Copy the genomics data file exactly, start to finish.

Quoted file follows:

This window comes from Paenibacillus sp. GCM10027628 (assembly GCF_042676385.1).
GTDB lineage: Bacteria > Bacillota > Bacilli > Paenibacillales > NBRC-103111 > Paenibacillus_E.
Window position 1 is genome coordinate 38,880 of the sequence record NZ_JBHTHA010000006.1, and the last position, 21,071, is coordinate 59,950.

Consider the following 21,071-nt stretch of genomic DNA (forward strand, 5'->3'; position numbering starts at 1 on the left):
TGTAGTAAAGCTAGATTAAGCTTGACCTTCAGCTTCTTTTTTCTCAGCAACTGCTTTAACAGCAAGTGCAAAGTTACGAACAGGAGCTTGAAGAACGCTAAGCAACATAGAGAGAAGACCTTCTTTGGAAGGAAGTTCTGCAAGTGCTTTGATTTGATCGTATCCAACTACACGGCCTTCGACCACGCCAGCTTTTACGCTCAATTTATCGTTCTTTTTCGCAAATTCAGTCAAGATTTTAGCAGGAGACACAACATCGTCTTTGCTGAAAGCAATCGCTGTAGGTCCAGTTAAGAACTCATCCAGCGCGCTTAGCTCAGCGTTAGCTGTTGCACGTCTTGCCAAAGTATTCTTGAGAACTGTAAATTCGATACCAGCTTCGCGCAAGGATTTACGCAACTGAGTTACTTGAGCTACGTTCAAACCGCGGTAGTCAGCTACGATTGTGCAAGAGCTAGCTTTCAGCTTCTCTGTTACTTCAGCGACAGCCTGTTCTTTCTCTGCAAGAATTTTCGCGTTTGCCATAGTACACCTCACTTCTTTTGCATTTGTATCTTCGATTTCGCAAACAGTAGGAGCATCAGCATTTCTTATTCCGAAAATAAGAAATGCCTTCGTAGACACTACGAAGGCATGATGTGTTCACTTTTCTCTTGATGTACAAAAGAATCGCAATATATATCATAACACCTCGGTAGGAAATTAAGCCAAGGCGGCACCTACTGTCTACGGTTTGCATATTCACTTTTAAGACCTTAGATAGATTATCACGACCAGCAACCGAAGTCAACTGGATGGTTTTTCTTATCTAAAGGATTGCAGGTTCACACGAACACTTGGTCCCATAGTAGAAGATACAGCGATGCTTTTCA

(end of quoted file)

This window comes from Paenibacillus sp. GCM10027628 (assembly GCF_042676385.1).
GTDB lineage: Bacteria > Bacillota > Bacilli > Paenibacillales > NBRC-103111 > Paenibacillus_E.
Window position 1 is genome coordinate 38,880 of the sequence record NZ_JBHTHA010000006.1, and the last position, 21,071, is coordinate 59,950.

Consider the following 21,071-nt stretch of genomic DNA (forward strand, 5'->3'; position numbering starts at 1 on the left):
TGTAGTAAAGCTAGATTAAGCTTGACCTTCAGCTTCTTTTTTCTCAGCAACTGCTTTAACAGCAAGTGCAAAGTTACGAACAGGAGCTTGAAGAACGCTAAGCAACATAGAGAGAAGACCTTCTTTGGAAGGAAGTTCTGCAAGTGCTTTGATTTGATCGTATCCAACTACACGGCCTTCGACCACGCCAGCTTTTACGCTCAATTTATCGTTCTTTTTCGCAAATTCAGTCAAGATTTTAGCAGGAGACACAACATCGTCTTTGCTGAAAGCAATCGCTGTAGGTCCAGTTAAGAACTCATCCAGCGCGCTTAGCTCAGCGTTAGCTGTTGCACGTCTTGCCAAAGTATTCTTGAGAACTGTAAATTCGATACCAGCTTCGCGCAAGGATTTACGCAACTGAGTTACTTGAGCTACGTTCAAACCGCGGTAGTCAGCTACGATTGTGCAAGAGCTAGCTTTCAGCTTCTCTGTTACTTCAGCGACAGCCTGTTCTTTCTCTGCAAGAATTTTCGCGTTTGCCATAGTACACCTCACTTCTTTTGCATTTGTATCTTCGATTTCGCAAACAGTAGGAGCATCAGCATTTCTTATTCCGAAAATAAGAAATGCCTTCGTAGACACTACGAAGGCATGATGTGTTCACTTTTCTCTTGATGTACAAAAGAATCGCAATATATATCATAACACCTCGGTAGGAAATTAAGCCAAGGCGGCACCTACTGTCTACGGTTTGCATATTCACTTTTAAGACCTTAGATAGATTATCACGACCAGCAACCGAAGTCAACTGGATGGTTTTTCTTATCTAAAGGATTGCAGGTTCACACGAACACTTGGTCCCATAGTAGAAGATACAGCGATGCTTTTCA